Publishers Weekly ran a fascinating article recently entitled Leading YA Authors Take a Liking to Licensing. “Bestselling and award-winning young adult and middle grade authors are increasingly creating original fiction tied to pop-culture worlds, especially those with roots in comic books,” says reporter Karen Raugust. This is a trend we like. Pop culture is exploding these days and licensed properties have become a shared mythology and a collective experience. “Fans have a thirst for going deeper and the demand for quality content and quality storytelling has never been greater,” says Andrew Sugerman, a Disney executive for worldwide publishing.

Author Lisa Yee’s excellent Wonder Woman novel came out earlier this year (read our review here) and her new Supergirl novel was released last month. She’s been busy and she’s not slowing down any time soon. The release date of her Batgirl novel is right around the corner. “I am so excited about this book,” says Yee in a recent interview. “Here’s a girl, Barbara Gordon, whose power is that she’s really, really smart. And suddenly she’s given the chance to try to make her dream come true – and become a superhero.” Batgirl at Super Hero High will be available in January of 2017.

Scott Westerfeld, Margo Lanagan, and Deborah Biancotti are back with the second book in their SuperZeroes trilogy (Swarm / First Printing: September 2016 / ISBN: 9781481443395). The first novel (read our review here) introduced readers to a gaggle of teens with crowd-based superpowers. In the latest book a new threat emerges that mimics the group’s unique (and of-the-moment) powers. Once again it’s time for the Zeroes to become heroes.

Sarah Kuhn (Heroine Complex) and Paul Krueger (Last Call at the Nightshade Lounge) are charter members of a very exclusive club: Hapa Authors With Debut Urban Fantasy Novels Starring Asian American Protagonists Out Summer 2016. They got together recently to talk about identity, representation, and bad role models. Read their conversation (here).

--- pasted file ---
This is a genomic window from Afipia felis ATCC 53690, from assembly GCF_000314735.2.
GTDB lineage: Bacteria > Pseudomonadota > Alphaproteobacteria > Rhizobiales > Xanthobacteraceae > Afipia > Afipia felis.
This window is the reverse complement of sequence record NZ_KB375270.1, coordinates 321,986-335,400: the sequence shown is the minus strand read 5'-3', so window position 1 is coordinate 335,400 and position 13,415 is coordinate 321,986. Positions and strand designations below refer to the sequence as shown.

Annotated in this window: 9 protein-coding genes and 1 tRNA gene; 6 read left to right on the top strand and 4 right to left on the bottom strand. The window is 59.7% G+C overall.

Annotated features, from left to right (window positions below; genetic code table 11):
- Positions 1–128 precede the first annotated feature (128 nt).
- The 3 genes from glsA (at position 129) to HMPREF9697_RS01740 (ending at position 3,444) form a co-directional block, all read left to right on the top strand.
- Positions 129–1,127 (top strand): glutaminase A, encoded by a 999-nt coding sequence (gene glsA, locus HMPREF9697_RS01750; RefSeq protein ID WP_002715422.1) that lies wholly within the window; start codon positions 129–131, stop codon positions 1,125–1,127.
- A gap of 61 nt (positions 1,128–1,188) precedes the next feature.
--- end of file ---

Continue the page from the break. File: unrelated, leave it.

Author Gwenda Bond confirms that she’s writing a third Lois Lane novel. This is very good news. We enjoyed Bond’s first two books (read our reviews here and here) and we look forward to the next installment, Lois Lane: Triple Threat (available in May of 2017).

According to an announcement at SDCC, author Jason Reynolds is currently writing a Miles Morales Spider-Man novel. “Whether you’re a superhero fan or not, you’ll love this story,” says Sana Amanat, director of content and character development at Marvel.

Nerd fight! Authors C.B. Wright (Curveball) and Percival Constantine (Vanguard) debate the merits of Batman v Superman: Dawn of Justice in a recent podcast. Question: Why are they still yammering about this crazy movie? Answer: Because! They! Cannot! Let! It! Go! Check out the discussion (here).

Plan your next trip to the planet Vulcan with Hidden Universe Star Trek: A Travel Guide to Vulcan (First Printing: July 2016 / By Dayton Ward, Livio Ramondelli, and Peter Markowski ISBN: 9781608875207). Make sure to visit the Fire Plains and the Voroth Sea. And learn key Vulcan phrases like “Nam-tor puyan-tvi-shal wilat” (Where’s the restroom?). All this and more in this essential travel guide to one of the most popular – and logical – destinations in the universe.

Interviews: Bob Proehl, author of A Hundred Thousand Worlds (here). Gene Luen Yang, author of New Super-Man (here).

Reviews: Jerusalem by Alan Moore (here). Supergirl at Super Hero High by Lisa Yee (here). The Conclave of Shadow by Alyc Helms (here and here). Last Night a Superhero Saved My Life edited by Liesa Mignogna (here). Vicious by V.E. Schwab (here). Author Stephen T. Brophy (The Villain’s Sidekick) reviews the Suicide Squad movie (here).